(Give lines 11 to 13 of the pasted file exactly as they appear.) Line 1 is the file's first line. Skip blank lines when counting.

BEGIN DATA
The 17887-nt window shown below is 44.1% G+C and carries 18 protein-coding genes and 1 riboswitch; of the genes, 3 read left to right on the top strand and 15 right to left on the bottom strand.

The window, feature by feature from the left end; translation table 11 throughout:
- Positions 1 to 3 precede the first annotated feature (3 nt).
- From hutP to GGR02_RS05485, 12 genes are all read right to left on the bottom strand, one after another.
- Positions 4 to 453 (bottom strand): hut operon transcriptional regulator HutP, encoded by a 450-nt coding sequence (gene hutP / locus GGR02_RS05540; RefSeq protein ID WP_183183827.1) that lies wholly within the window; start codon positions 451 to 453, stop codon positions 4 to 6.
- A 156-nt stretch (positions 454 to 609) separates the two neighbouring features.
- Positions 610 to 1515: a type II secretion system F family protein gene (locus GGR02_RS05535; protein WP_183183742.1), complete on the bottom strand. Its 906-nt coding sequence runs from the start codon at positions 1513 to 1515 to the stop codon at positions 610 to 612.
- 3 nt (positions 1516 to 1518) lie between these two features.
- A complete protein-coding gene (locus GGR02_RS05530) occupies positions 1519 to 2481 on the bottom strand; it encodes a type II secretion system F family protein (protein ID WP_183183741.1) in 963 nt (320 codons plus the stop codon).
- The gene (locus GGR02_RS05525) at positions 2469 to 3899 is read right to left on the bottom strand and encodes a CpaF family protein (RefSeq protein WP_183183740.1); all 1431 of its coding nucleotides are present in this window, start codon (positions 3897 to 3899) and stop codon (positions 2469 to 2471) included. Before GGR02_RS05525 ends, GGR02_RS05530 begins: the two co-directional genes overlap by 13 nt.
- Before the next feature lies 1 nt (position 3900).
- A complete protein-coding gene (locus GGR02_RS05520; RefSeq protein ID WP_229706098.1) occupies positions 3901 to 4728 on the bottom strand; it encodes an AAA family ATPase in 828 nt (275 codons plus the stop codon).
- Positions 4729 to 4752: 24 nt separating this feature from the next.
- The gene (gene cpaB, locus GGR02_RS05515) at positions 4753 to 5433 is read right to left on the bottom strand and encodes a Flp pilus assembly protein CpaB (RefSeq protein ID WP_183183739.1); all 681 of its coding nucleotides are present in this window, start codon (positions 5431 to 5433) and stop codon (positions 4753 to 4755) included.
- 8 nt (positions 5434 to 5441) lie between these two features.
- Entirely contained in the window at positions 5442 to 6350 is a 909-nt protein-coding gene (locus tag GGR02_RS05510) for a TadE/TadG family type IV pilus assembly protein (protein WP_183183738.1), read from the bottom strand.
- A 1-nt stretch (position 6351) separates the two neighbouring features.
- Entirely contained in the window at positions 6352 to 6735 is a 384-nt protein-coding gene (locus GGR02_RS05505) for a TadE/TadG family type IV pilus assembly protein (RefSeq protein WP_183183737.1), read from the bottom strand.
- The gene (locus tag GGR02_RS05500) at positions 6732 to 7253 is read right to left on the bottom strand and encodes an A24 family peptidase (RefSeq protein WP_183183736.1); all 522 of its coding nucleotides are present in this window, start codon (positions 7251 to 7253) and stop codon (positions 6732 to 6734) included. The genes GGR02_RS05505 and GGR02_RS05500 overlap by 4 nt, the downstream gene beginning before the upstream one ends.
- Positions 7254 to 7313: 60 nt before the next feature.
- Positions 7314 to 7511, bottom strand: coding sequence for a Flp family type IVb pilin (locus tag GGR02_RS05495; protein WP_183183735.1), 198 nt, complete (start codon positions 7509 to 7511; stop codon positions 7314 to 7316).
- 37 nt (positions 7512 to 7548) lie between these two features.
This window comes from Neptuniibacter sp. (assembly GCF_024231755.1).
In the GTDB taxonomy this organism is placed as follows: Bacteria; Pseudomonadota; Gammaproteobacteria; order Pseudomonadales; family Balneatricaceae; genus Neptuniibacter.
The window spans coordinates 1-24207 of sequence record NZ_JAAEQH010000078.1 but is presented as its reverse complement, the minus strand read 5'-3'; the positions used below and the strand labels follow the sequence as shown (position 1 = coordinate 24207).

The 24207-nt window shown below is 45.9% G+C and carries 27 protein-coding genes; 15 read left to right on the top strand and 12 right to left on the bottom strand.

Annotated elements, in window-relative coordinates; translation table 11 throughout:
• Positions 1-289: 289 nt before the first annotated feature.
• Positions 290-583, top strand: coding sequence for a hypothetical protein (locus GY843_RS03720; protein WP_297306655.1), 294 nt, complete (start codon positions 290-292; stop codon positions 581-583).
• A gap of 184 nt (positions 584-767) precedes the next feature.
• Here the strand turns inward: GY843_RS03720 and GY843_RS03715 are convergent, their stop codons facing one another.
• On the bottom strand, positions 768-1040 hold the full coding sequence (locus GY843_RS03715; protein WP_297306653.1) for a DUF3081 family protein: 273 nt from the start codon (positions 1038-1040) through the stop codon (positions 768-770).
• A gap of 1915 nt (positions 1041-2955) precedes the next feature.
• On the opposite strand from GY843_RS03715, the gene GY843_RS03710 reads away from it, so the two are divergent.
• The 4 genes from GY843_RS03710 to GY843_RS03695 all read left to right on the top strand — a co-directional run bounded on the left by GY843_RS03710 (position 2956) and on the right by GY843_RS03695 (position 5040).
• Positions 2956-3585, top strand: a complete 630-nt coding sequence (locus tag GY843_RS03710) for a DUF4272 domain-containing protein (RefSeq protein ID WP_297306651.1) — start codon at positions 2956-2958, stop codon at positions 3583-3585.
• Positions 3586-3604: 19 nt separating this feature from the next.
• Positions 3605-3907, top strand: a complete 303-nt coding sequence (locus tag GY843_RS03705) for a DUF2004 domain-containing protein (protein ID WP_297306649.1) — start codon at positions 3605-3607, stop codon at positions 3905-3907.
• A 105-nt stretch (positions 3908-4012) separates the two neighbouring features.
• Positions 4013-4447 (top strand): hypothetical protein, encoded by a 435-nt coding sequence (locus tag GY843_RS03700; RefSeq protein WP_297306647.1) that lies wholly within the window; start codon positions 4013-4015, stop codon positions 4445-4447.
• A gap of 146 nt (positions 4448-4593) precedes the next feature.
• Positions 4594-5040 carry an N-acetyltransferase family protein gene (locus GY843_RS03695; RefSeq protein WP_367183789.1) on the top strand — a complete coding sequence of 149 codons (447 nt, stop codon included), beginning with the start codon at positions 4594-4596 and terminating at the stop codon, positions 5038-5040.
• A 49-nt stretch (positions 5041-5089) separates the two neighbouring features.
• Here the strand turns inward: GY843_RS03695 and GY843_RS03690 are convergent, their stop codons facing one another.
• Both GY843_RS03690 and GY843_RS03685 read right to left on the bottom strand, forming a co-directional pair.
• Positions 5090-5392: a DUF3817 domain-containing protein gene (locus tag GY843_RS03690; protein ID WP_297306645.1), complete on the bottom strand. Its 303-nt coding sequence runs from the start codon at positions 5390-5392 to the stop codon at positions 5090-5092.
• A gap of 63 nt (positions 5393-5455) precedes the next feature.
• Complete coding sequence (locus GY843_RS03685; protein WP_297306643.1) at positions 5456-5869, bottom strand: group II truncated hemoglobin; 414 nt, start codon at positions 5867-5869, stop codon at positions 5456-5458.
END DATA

- Before the next feature lies 1 nt (position 3900).
- A complete protein-coding gene (locus GGR02_RS05520; RefSeq protein ID WP_229706098.1) occupies positions 3901 to 4728 on the bottom strand; it encodes an AAA family ATPase in 828 nt (275 codons plus the stop codon).
- Positions 4729 to 4752: 24 nt separating this feature from the next.